Wracked by a lack of constructive ideas, Alternative für Deutschland is spreading misinformation and endangering public health. Yet the blatant attempts of Germany’s far right party to gain political capital from the Covid-19 pandemic have been shown to be fruitless. This situation clearly shows that the party, which has relied so much on populist rhetoric over the last years, is struggling to make an impact for the first time when Angela Merkel’s government is benefitting from Germany’s effective handling of the pandemic.

On the federal level, the AfD, third biggest party, and biggest opposition party in the Bundestag, overwhelmingly voted in favour of the emergency legislation put forward by the governing CDU/CSU and SPD coalition. In Jungen Freiheit, a popular newspaper among AfD politicians and voters, Jörg Meuthen, a federal spokesperson for the party, described the protection measures as correct and necessary. What’s more, he stated that the party would be on board with the refusal to issue Eurobonds for the Eurozone’s struggling economies.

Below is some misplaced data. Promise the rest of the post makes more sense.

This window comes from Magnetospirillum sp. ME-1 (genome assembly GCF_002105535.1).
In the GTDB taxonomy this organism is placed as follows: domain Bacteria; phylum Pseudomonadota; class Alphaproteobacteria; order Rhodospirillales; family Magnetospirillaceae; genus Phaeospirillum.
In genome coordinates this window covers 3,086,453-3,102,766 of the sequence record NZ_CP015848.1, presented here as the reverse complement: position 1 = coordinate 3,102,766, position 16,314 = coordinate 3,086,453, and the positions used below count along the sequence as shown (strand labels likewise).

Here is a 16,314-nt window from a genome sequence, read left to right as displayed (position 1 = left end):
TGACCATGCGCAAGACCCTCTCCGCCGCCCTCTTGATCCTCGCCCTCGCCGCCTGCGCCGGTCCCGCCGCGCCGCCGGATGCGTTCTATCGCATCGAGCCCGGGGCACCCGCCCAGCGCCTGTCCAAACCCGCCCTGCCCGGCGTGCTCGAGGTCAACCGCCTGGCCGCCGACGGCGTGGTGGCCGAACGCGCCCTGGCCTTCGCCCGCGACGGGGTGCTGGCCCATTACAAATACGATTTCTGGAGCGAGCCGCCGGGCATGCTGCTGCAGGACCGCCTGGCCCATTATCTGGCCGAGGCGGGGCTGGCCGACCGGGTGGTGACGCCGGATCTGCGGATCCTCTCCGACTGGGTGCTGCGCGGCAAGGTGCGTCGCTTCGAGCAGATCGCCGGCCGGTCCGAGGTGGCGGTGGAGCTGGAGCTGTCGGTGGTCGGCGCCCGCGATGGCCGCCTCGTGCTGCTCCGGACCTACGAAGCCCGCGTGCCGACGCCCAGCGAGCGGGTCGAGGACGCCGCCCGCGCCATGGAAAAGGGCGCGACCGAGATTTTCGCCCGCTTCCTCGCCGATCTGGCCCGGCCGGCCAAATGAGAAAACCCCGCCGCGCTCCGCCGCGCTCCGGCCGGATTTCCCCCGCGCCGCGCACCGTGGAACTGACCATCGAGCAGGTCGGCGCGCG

The pandemic has clearly caused a dilemma for the party. While many voters might expect them to fight against the establishment, they also now rely on emergency funds from the government. Also, the AfD’s main talking points – the fight against migration, Islam, and Brussels – are out of the spotlight. They are not currently as important for voters as they were before the crisis.

The only way the party could profit from this situation, would be if the billions injected into the system do not have a long-term effect and an economic downturn continues to scar Germany’s economy over a long period of time.